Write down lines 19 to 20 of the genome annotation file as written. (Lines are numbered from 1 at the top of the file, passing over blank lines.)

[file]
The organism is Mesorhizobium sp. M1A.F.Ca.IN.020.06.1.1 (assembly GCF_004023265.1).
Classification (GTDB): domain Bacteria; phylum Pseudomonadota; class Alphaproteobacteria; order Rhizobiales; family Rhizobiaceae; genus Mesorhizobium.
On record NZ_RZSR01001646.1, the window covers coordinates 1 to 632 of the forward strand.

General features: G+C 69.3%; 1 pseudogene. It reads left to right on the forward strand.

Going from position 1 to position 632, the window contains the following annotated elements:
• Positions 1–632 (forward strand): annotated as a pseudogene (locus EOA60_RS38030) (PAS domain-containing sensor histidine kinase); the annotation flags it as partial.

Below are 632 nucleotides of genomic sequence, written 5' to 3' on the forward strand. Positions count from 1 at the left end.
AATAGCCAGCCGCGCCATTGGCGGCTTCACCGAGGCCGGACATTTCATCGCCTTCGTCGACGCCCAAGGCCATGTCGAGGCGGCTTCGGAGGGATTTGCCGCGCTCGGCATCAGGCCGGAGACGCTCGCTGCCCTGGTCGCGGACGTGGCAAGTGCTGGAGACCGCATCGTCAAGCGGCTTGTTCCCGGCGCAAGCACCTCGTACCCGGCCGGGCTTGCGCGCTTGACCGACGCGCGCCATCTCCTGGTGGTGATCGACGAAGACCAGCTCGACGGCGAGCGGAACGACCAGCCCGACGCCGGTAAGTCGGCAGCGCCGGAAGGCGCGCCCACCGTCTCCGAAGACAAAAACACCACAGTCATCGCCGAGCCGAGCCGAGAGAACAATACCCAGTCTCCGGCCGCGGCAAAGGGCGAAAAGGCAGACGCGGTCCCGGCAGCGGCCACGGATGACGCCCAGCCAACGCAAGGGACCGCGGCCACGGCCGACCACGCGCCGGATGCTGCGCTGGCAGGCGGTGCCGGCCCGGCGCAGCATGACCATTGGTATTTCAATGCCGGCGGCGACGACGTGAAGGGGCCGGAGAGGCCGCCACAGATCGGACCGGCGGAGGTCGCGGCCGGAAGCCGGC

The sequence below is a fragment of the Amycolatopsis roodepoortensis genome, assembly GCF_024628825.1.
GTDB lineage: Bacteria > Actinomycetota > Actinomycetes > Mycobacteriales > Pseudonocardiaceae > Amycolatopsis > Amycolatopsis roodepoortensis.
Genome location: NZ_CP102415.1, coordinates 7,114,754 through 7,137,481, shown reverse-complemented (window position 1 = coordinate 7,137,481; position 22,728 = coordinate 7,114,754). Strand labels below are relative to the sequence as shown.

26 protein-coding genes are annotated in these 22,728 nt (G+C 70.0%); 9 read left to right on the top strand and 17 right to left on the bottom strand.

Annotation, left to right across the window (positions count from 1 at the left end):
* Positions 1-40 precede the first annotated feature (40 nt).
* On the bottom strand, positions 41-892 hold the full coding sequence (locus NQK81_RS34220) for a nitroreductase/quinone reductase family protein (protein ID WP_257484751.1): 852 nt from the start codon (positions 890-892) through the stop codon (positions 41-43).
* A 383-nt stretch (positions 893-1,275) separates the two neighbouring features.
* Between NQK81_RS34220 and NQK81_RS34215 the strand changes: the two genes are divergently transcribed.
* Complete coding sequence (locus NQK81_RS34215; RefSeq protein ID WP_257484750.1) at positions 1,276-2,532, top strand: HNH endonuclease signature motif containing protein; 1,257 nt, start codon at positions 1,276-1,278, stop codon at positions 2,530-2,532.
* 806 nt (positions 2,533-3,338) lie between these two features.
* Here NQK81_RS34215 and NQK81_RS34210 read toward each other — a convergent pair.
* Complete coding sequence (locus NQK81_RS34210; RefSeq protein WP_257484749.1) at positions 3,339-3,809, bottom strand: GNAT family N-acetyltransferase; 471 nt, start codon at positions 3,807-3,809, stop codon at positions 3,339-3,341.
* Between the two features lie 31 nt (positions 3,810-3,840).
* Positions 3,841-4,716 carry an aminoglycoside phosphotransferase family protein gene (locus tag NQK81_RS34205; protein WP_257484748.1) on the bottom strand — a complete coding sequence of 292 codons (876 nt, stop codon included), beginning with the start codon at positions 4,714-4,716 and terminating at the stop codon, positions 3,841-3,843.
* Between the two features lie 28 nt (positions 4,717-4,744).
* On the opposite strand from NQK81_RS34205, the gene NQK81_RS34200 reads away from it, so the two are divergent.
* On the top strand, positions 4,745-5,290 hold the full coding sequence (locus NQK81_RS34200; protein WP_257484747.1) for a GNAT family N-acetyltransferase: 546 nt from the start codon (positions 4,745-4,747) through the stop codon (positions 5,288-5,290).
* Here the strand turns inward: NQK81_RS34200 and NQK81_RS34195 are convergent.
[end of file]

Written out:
* 806 nt (positions 2,533-3,338) lie between these two features.
* Here NQK81_RS34215 and NQK81_RS34210 read toward each other — a convergent pair.